There were two programs that addressed the gasoline shortages from slightly different angles. In the 10/13/1942-program, Fibber acknowledges the criticality of petroleum, so he decides to convert his furnace from oil back to coal - after all there was more coal than oil. Needless to say, the conversion project was completed, but not by Fibber - Molly got the job done.

The 12/01/1942 program has Fibber grousing about not being able to live on an "A" coupon - good for four gallons a week. After all, Fibber is a very important person who might have to go someplace. This program highlights the real reason for gasoline rationing - if you have less gas; you will drive less and you will conserve another vital product in the war effort - rubber. The rationing of rubber was brought about because the Japanese had captured the rubber plantations in the Dutch East Indies that provided an estimated 90% of US rubber supplies. With no rubber, there can be no truck tires, various aircraft parts or other items dependent on rubber and synthetic rubber was still not quite ready to replace natural rubber. Fortunately, Mayor La Trivia is able to change Fibber's somewhat addled mind by pointing out the reasons behind the need for gas rationing. This program is also notable in that it announces that Mayor La Trivia, played by Gale Gordon, is leaving to join the US Coast Guard.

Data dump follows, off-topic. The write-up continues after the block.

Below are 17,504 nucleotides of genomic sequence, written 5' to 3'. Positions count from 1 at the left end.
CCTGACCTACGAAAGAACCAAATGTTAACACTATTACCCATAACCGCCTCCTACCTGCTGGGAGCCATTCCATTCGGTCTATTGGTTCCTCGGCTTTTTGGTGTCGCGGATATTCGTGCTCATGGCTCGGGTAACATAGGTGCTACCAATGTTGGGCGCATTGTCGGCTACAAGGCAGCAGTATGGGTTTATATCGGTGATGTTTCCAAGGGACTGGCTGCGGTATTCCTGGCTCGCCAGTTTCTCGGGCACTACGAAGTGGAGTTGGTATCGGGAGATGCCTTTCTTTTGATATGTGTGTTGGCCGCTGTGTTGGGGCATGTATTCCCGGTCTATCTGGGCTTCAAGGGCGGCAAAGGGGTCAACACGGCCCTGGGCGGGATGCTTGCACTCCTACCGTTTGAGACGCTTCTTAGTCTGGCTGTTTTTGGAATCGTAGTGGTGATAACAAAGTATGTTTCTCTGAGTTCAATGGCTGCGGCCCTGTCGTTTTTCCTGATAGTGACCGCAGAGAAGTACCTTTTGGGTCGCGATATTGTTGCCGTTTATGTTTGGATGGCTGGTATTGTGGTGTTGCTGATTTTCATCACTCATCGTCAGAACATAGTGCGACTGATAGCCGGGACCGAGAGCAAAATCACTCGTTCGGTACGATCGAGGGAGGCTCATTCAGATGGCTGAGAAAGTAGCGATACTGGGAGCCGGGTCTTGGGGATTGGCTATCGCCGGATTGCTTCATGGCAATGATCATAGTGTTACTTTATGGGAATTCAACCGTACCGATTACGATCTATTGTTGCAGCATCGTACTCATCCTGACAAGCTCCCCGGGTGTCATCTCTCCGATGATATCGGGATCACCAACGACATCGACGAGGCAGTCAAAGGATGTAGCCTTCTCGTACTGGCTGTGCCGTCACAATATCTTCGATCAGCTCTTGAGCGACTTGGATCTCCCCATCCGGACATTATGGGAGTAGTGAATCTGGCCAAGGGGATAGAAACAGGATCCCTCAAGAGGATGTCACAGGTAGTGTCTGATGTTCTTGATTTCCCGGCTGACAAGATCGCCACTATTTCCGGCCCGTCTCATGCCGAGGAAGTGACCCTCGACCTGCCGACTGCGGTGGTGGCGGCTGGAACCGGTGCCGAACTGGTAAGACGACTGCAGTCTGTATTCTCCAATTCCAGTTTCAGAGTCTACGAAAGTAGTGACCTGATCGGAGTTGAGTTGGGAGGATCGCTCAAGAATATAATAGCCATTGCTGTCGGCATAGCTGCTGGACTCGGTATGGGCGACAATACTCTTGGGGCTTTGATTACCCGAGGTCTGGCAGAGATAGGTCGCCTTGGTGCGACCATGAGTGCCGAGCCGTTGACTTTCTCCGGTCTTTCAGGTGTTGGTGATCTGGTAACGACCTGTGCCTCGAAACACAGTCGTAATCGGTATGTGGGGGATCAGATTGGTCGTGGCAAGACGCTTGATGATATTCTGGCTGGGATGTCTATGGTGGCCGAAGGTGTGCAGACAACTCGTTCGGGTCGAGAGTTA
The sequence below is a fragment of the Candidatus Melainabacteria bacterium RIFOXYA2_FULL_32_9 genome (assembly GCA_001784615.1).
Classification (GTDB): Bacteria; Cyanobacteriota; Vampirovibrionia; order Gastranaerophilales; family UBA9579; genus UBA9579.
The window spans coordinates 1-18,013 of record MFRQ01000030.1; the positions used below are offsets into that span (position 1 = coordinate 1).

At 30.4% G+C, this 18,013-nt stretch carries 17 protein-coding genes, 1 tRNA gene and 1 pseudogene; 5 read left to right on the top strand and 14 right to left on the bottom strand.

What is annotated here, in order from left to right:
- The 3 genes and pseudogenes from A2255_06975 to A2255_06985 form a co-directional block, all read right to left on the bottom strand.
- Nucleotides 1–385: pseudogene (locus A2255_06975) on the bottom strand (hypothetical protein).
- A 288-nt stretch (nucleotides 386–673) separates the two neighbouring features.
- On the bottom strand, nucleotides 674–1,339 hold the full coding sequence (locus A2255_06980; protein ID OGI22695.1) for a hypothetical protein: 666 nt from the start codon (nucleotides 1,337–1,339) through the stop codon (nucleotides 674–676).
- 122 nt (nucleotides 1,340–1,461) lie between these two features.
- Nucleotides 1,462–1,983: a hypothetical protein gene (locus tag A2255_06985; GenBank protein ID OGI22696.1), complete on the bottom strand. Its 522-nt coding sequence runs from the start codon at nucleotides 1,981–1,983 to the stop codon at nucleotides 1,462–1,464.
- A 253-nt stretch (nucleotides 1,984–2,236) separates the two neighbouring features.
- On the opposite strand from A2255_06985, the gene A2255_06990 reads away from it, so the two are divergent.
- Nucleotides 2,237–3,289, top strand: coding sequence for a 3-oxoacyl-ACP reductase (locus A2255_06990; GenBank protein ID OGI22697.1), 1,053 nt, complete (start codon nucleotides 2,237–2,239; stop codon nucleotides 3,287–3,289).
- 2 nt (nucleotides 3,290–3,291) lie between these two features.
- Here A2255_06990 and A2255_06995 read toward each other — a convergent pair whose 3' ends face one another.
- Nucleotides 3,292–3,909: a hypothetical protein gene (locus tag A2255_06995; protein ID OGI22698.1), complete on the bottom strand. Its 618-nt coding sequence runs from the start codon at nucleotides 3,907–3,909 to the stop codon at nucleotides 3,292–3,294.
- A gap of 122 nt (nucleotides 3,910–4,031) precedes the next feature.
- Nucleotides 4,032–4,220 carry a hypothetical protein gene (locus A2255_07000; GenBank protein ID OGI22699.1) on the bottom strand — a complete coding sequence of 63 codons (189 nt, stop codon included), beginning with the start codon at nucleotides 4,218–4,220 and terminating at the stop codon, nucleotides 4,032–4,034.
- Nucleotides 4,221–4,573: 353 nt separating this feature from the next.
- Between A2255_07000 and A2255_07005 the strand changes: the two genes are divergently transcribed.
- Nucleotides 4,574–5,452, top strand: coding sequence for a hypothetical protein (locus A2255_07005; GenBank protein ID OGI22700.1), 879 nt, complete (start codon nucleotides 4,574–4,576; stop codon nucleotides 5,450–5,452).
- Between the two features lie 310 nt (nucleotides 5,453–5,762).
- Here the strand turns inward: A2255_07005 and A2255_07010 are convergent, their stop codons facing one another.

One final program aired on 4/27/1943 talks about another important issue, the black market. In this story Fibber is able to buy a somewhat questionable porterhouse steak from a man in a back alley. Even in good times buying meat in a back alley would be suspect, but Fibber is ready to relish in his ability to find a good steak. Fortunately Doc Gamble is able to convince Fibber that he is risking his life with tainted meat. Fibber relents and throws the steak out to the local dog - who turns up his nose at it.

One additional program needs our attention, as it deals with the collection of scrap metals. The US War Production Board set a goal of raising US steel production capability to 90 million tons - but that would require acquiring 6 million tons of scrap metal. One program drives this point home in a most dramatic fashion. On the 10/18/1942 Jack Benny program, which was broadcast from Williams Field in Phoenix, Jack makes the ultimate sacrifice: he donates his beloved vintage Maxwell to the scrap drive for which he gets a whopping $7.50 in War Stamps. Later that night Jack has a dream in which he is a bombardier and his Maxwell is a bomber headed for Tokyo.

I am sure that there are many other programs, but the ones mentioned above are not only specific to the subject of rationing, but they are very listenable as well. For the benefit of our readers who are too young to have memories of the rationing programs, there are several websites that discuss the OPA and the various programs:
The National WWII Museum: www.nationalww2museum.org/education/for-students/primary-sources/ration-books.html
Wikipedia: //en.wikipedia.org/wiki/Rationing
The Ames History Project: www.ameshistory.org/exhibits/events/rationing.htm

But there is another resource not to be overlooked while you have the time - talk to your parents or grandparents who lived during World War II.